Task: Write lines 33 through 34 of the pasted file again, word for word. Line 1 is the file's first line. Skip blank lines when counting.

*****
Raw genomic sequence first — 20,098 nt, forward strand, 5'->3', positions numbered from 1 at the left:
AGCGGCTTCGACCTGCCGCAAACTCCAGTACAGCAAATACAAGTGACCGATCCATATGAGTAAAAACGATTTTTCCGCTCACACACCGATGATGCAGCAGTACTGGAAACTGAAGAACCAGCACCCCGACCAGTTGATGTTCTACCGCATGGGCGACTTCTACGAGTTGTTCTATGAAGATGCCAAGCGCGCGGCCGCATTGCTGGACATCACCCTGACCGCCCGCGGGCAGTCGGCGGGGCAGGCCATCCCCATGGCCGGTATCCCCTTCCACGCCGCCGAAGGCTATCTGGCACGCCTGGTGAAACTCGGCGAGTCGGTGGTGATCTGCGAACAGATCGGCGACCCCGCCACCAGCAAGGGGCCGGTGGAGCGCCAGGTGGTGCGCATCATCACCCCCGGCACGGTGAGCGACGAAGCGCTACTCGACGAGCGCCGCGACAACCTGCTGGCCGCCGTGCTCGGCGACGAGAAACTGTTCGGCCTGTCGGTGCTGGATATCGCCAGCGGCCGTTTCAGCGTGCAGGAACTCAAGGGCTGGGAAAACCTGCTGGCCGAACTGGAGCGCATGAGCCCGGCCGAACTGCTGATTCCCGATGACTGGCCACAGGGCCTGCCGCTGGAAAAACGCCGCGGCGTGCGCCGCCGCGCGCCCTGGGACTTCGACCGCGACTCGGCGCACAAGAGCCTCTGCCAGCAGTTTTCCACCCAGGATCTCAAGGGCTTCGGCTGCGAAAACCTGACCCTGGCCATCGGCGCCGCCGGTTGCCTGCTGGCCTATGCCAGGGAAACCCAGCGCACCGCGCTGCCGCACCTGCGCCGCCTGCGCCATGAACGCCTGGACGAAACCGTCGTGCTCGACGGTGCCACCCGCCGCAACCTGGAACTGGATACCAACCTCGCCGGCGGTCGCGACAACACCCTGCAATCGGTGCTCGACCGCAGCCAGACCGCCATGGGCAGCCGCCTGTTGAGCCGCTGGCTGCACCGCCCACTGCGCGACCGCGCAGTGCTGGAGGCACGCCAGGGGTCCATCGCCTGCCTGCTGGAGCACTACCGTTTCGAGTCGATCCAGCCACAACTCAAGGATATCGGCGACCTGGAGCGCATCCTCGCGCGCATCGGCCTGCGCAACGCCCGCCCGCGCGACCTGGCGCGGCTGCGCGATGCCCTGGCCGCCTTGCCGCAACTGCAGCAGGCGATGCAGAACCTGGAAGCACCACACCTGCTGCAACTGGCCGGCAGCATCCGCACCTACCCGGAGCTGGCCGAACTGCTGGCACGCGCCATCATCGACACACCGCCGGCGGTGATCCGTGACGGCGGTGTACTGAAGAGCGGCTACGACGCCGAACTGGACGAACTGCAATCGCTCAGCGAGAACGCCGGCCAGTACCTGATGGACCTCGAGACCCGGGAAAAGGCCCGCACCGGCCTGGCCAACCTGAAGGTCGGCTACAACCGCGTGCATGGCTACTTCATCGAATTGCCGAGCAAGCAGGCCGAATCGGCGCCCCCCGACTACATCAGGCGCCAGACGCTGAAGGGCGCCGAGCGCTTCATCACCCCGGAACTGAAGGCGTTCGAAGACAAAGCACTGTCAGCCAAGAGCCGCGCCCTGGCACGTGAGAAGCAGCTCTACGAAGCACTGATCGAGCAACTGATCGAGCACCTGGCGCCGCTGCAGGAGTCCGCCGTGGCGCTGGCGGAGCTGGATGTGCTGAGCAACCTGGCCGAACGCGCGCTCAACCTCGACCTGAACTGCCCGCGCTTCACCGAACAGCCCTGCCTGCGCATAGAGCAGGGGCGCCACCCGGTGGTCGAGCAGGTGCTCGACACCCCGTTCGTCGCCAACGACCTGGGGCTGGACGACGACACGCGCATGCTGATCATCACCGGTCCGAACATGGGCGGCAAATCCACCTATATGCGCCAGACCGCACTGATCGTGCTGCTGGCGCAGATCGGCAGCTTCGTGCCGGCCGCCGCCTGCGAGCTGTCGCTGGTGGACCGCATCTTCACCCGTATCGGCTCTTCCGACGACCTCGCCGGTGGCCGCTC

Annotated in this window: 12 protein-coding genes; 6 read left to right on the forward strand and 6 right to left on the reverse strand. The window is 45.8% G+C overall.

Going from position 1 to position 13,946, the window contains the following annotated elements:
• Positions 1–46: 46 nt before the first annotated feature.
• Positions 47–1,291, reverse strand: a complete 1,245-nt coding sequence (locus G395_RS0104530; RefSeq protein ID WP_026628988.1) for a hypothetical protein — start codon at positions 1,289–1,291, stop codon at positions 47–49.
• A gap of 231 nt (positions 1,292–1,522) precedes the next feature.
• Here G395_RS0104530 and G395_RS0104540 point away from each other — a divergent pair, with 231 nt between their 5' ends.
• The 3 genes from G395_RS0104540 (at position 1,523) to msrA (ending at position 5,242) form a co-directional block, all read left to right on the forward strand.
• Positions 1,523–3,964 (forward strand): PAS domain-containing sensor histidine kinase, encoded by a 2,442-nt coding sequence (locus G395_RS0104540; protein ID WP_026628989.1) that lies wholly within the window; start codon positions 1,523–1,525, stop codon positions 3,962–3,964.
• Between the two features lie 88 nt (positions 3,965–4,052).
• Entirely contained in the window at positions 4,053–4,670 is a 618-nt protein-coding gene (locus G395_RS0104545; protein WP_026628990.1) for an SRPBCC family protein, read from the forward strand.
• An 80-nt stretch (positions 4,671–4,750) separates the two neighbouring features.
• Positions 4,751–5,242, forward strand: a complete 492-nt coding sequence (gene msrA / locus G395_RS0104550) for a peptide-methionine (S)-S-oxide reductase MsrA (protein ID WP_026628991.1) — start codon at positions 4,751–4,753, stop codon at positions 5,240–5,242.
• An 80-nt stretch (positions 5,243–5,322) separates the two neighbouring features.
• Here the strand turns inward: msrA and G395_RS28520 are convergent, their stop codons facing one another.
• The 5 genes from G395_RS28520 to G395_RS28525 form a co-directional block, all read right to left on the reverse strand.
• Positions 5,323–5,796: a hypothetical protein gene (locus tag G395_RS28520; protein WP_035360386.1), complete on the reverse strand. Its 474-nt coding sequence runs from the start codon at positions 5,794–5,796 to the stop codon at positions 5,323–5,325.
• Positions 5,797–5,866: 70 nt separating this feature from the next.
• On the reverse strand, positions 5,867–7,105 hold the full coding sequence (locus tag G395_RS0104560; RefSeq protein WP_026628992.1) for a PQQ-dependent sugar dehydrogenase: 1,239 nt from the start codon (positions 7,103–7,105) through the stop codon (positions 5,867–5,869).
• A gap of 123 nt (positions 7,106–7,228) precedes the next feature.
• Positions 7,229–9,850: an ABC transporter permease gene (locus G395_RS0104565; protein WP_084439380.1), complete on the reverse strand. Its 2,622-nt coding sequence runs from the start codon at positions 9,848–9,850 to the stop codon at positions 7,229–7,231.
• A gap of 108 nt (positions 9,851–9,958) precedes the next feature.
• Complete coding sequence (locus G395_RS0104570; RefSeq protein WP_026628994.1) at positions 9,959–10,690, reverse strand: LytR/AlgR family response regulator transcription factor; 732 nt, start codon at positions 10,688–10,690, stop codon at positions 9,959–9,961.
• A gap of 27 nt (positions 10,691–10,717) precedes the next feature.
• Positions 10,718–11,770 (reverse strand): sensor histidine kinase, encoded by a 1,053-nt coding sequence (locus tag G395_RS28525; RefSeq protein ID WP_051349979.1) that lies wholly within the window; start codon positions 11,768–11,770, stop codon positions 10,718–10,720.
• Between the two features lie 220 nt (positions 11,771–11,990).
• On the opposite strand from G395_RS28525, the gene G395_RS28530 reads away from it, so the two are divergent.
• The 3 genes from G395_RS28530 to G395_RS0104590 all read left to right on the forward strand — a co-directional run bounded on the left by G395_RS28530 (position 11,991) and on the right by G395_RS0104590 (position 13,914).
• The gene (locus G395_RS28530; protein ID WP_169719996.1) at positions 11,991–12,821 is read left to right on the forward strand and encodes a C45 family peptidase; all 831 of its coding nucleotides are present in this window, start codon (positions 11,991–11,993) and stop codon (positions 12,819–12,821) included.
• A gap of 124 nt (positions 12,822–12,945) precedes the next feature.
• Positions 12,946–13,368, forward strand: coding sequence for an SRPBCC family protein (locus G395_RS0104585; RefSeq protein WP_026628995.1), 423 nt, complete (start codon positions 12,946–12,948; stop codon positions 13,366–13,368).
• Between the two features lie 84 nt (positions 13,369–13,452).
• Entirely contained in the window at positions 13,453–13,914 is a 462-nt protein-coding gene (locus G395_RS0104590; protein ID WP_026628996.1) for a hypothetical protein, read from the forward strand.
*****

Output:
• Between the two features lie 84 nt (positions 13,369–13,452).
• Entirely contained in the window at positions 13,453–13,914 is a 462-nt protein-coding gene (locus G395_RS0104590; protein ID WP_026628996.1) for a hypothetical protein, read from the forward strand.